February 24, 2012 by Alex Hoekstra
I’m not big on organized religion. It’s never worked for me, and I have a difficult time ascribing to any particular dogma. And that’s all I have to say about that. Mostly. What I do respect, though, is an appreciation for the intangible elements that comprise our universe. There is so much we don’t know – there is so much that perhaps we will never know – and to reflect on that understanding is in itself a profound act. Of the many religions and spiritualities I’ve studied (and I’ve studied a few), Buddhism continues to stand out amongst them as one worth paying attention to.
Long ago (too long ago, really), I attempted meditation in the Buddhist style and found it less than rewarding, but I realize that I was never really able to step to the right of my left brain and fully let go of my individual being. Lately, though, I’ve been re-inspired to make that attempt by one Dr. Jill Bolte Taylor, author of My Stroke of Insight. As neuroscientist who suffered a devastating stroke at age 37, her perspective on the extraordinary insights that can be achieved through a departure from one’s day-to-day cognitive routines got me interested again in the notion of exploring what’s generally unseen, unheard and unexperienced. Today’s project focuses on the journey taken by those who seek enlightenment in one form or another, cast out from their homeland, now spreading their teachings across the globe.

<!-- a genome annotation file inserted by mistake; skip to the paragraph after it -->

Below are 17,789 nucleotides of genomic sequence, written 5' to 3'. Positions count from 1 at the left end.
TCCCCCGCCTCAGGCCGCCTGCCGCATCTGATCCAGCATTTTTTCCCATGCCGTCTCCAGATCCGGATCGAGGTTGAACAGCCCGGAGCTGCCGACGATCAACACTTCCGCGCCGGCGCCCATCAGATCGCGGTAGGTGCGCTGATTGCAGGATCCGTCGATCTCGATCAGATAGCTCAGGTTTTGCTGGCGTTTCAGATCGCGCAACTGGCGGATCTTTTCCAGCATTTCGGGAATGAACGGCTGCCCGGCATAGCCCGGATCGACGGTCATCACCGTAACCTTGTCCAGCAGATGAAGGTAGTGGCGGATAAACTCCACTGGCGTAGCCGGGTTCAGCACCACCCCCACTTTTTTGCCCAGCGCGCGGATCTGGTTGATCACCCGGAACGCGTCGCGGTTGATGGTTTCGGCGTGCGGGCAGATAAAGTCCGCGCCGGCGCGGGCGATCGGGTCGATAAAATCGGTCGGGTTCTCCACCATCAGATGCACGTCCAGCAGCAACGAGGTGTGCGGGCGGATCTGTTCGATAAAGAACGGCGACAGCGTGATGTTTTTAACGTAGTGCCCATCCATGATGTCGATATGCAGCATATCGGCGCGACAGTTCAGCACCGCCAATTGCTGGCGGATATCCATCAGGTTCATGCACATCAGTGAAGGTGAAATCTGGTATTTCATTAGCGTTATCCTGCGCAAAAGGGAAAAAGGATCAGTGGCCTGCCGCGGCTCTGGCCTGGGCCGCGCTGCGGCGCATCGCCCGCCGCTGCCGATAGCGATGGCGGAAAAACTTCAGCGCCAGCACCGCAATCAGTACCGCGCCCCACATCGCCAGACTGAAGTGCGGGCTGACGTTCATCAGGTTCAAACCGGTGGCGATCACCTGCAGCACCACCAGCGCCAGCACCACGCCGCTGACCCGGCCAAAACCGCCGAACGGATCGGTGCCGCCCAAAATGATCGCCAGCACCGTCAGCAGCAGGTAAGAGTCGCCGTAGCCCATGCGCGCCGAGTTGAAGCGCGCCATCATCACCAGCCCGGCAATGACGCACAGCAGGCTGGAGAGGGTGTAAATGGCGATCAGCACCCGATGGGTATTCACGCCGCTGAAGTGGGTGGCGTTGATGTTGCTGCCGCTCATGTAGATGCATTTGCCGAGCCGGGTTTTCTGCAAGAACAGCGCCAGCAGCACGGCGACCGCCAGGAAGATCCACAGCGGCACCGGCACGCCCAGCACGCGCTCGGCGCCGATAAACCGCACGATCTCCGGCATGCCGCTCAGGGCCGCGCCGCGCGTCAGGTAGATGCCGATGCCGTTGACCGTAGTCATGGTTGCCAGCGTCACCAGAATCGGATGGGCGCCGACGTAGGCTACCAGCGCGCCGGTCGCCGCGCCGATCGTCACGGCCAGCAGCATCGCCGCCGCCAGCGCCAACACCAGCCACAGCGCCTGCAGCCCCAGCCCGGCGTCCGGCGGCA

When the Iron Bird Flies is a documentary following the travels of Tibetan Buddhists as they explore the Western world, from the U.K., to Mexico, the U.S. and elsewhere, discovering the effects their culture has had around the world, as well as the effects the world has had on their culture.
WHEN THE IRON BIRD FLIES: Tibetan Buddhism Arrives in the West is the first feature length documentary to take a comprehensive look at the impact Tibetan Buddhism is having on Western culture. The film creates a vivid portrait of the world of Tibetan Buddhism as it is manifesting in the West–from the personal experiences and insights of teachers and practitioners to the wide-ranging dialogues taking place between Buddhist teachings and the worlds of science, psychology, and the arts.
Religion isn’t my cup of tea, but there’s no denying some of the wisdom shared by Buddhist teachings. Even Einstein had a little Buddha in him…
“Only if outward and inner freedom are constantly and consciously pursued is there a possibility of spiritual development and perfection and thus of improving man’s outward and inner life.” – Albert Einstein, Out of My Later Years
So take the hint from Albert and I, and consider helping this film debut at this year’s SXSW festival. A pledge on Kickstarter before March 17 will make you a part of this project forever, but you might even get an invite to BuddhaFest, or a trip to Bali, if you’re seeking a departure from the ordinary. That sort of departure, I think, is what it takes to grow, so I hope you’ll join me in backing this film and helping this story be told.